Canon EOS M First Impressions Review
The Canon EOS M utilizes the same hybrid AF image sensor autofocus system as the Rebel T4i. The system uses 31 AF points on the sensor (including 9 cross-type phase-detection sensitive points clustered around the center of the frame) to lock in on focus, relying exclusively on contrast-detection AF near the edges of the frame. In our time with the camera we found it compared equally with the T4i in terms of speed. Its contrast AF was accurate and fairly snappy in a dimly lit conference room, and it had more success with low-contrast subjects in the center of the frame, as you'd expect.
We don't want to make any proclamations about the contrast AF's utility with a pre-production sample, though we did find it to be more than adequate, if not exactly best-in-class.
Exposure & Metering
The EOS M lacks the mirror of a full-size DSLR, relying instead on brightness information gathered from the image sensor itself. We don't yet have final specifications on full exposure settings, though it did have a full set of automatic, manual, aperture/shutter priority, and scene modes built into the camera from what we saw. There's no direct entry of exposure mode on a physical dial, but you can switch between still shooting, video, and automatic still shooting with the switch on the top plate.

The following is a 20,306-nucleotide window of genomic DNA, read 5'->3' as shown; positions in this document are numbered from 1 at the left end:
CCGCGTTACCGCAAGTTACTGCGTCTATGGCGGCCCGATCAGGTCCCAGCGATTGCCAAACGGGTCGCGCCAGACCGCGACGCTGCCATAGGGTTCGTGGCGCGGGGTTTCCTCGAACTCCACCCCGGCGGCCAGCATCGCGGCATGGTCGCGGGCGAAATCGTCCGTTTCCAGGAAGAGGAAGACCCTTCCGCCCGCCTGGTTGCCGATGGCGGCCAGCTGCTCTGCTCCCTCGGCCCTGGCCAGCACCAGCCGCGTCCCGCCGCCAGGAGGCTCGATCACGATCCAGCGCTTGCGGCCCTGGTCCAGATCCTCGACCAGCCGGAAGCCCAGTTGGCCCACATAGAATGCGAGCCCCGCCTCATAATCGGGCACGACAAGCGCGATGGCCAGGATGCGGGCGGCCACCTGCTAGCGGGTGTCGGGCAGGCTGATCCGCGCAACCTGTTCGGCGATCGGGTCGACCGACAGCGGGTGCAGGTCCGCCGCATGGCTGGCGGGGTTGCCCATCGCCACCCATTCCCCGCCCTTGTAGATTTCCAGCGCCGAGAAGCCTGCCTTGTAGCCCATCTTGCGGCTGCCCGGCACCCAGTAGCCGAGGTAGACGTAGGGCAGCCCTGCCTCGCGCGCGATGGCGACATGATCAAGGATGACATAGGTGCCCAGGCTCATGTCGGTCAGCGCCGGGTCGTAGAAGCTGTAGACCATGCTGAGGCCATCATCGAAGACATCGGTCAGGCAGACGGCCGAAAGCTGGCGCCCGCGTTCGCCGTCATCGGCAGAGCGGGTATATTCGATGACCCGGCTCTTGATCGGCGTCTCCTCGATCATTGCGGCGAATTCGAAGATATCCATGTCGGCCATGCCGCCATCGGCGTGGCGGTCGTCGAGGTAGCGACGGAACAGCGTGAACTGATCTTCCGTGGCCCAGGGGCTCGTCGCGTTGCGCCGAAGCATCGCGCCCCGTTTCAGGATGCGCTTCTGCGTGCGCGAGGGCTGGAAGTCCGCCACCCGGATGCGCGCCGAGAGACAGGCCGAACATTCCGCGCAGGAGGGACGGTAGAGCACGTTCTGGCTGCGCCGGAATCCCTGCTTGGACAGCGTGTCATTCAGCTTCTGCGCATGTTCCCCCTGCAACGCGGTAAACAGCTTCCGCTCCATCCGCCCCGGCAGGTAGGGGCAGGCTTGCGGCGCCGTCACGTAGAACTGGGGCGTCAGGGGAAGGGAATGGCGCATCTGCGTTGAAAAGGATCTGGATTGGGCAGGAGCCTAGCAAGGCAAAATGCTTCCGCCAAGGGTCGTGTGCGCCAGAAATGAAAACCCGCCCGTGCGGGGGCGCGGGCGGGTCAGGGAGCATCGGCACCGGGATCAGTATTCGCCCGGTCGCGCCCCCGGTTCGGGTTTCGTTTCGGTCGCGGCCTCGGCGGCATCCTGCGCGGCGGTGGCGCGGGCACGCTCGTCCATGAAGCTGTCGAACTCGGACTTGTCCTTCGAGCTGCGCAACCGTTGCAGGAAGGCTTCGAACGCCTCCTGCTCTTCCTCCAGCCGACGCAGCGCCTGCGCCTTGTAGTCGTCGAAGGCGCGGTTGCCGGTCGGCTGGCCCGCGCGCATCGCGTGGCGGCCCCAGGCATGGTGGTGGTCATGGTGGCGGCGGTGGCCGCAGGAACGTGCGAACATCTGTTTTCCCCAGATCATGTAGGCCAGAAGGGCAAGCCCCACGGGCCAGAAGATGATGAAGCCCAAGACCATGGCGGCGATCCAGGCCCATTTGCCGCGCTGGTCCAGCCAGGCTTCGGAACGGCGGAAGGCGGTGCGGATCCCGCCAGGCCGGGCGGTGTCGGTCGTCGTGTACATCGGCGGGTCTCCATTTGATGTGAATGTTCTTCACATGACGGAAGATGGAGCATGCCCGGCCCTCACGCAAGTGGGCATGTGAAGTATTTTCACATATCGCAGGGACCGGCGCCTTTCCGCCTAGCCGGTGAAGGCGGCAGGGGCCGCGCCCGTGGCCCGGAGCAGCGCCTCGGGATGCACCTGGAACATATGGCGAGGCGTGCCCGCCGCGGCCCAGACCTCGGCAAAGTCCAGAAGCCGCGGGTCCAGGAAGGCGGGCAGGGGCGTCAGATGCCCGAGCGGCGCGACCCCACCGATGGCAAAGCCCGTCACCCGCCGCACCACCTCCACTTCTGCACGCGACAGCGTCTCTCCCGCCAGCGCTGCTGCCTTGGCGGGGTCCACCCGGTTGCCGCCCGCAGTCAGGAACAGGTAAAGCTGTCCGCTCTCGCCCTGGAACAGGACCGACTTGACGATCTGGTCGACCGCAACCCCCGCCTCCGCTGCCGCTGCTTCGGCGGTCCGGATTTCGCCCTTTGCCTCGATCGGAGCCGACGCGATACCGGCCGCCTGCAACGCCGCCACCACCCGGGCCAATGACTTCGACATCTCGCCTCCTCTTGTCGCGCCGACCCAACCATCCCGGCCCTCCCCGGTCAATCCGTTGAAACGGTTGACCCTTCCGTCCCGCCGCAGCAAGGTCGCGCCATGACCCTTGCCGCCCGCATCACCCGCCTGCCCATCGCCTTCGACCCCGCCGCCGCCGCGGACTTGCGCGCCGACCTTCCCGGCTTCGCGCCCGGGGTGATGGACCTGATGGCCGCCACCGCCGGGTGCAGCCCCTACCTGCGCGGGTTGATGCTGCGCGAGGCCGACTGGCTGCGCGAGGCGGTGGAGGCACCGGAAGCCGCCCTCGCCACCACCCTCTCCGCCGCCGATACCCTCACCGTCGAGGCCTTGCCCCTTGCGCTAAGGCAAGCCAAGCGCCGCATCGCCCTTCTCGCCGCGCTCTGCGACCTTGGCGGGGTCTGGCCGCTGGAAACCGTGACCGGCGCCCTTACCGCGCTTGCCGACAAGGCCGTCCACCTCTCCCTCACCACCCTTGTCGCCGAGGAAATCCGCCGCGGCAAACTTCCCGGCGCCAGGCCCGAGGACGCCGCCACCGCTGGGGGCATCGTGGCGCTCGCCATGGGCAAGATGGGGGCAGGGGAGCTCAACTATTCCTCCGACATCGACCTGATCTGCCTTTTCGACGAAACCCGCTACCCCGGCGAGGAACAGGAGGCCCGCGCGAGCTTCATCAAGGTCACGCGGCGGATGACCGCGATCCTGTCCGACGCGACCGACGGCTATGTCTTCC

The EOS M allows users to select an ISO speed ranging from 100-12800, with 25600 available as an ISO expansion option. You can select these manually or let the camera do so automatically, as you've probably seen on just about every camera ever. If the higher ISO speeds are too noisy, you can make use of Canon's multi-shot noise reduction mode (called—you'll never guess—"Multi-Shot Noise Reduction") to help keep pesky grain out of your shot.
The Canon EOS M does not feature image stabilization built into the body, as some other manufacturers have opted for. Instead Canon stuck to their guns, using image stabilization in the lenses instead. Of the two EF-M lenses available at launch, only the standard 18-55mm f/3.5-5.6 kit lens features image stabilization. The 22mm f/2.0 lens does not.
The Canon EOS M includes seven picture filters, dubbed "Picture Styles" as they are on other cameras. These are right in line with the standard modes on Canon DSLRs, and aren't quite as extensive as the creative modes found on some of the mid-range Canon point-and-shoots. Still, they do offer a level of creativity to the user, and will remain active even when shooting video. They're fairly standard fare, allowing you to alter the tone, saturation, and sharpness of your shot.